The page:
Gardening with Native Plants by PJ LaRue Smith.
Landscape designers with an eye toward a more cost efficient, water-wise, landscape for their customers are incorporating more native plants in their designs. A “native” plant, is one that evolves in a local area with no human intervention, particularly, that it grew in that location prior to European contact. Such native plants have evolved with animals, fungi, and microbes to form a complex network of relationships. As such, these plants are the foundation of native ecosystems, or natural communities.
Why native plants? Simply put, they are acclimated to a given geographical area, its amount of rainfall, heat, winter temperatures, storm levels, soil type, soil depth, and pH. These plants will naturally be resistant to the local fungal, viral, and bacterial pathogens that other, non-native plants, may not be. Economically, they benefit the homeowner (and community) in that, once established, these plants will require little, if any, supplemental care or water to thrive and look beautiful in the landscape.
This time of year, if you look closely while driving in your local area, many trees and small shrubs are in bloom in the woods or along fence rows. Native crabapples, plums, redbuds, and blackhaws are the first to display their blooms in spring and are quite spectacular when used in the landscape. Native trees that bloom later in the spring are magnolias, sophoras, and privets. Wild rose bushes (five-petal, pink, once-blooming), and honeysuckle, can be found blooming along fence rows in early summer.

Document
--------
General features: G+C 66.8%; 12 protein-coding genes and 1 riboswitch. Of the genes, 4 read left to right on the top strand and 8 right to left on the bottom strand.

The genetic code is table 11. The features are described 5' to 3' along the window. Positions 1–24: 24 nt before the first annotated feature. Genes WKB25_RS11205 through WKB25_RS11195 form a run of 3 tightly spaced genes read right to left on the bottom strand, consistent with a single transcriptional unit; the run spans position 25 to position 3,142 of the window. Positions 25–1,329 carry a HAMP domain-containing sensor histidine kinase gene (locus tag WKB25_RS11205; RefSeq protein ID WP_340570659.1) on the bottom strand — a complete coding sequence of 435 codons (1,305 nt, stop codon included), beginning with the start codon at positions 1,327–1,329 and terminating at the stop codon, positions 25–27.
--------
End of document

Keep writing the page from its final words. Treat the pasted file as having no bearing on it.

The Texas native tree/shrub list is quite extensive. To illustrate, some of the tree species that can be found in various wooded areas of Hunt County include varieties of: Ash, Cedar, Elm, Cottonwood, Crabapple, Oak, Hackberry, Hawthorn, Hickory, Holly, Juniper, Locust, Maple, Mesquite, Mulberry, Pecan, Persimmon, Redbud, Sophora (Eve’s Necklace), Walnut, and Willow! While all of these trees or shrub species are not necessarily desirable for use in the home landscape (for assorted reasons), many of these can and do make wonderful additions to the landscape.
How do you acquire these native plants? This author enjoys hiking through the woods, identifying the various plants and harvesting seeds to grow at home. For those who would rather “cut-to-the-chase” there are several Texas nurseries that specialize in native plants.
It is important to note at this juncture a criteria that must be remembered when looking for native plants to grow in the home landscape – soil type and pH. Hunt County has many types of soil – sand, loam, silt, and clay or some combination of these. Just as there are various types of soil, there is also a wide range of pH levels that are associated with those soils. If you do not know the type of soil, or its pH, it is recommended that you perform a soil test. Testing information and bags are available from the Texas A&M AgriLife Extension located at 2217 Washington St., in Greenville.
If you would like to know more about the above listed tree/shrub species and what might be suitable for your landscape, visit the http://aggie-horticulture.tamu.edu/ornamentals/natives/ website. Listed there you will find detailed descriptions, photos, soil type preferences, water needs, and other caveats for native Texas trees and shrubs. Explore and enjoy!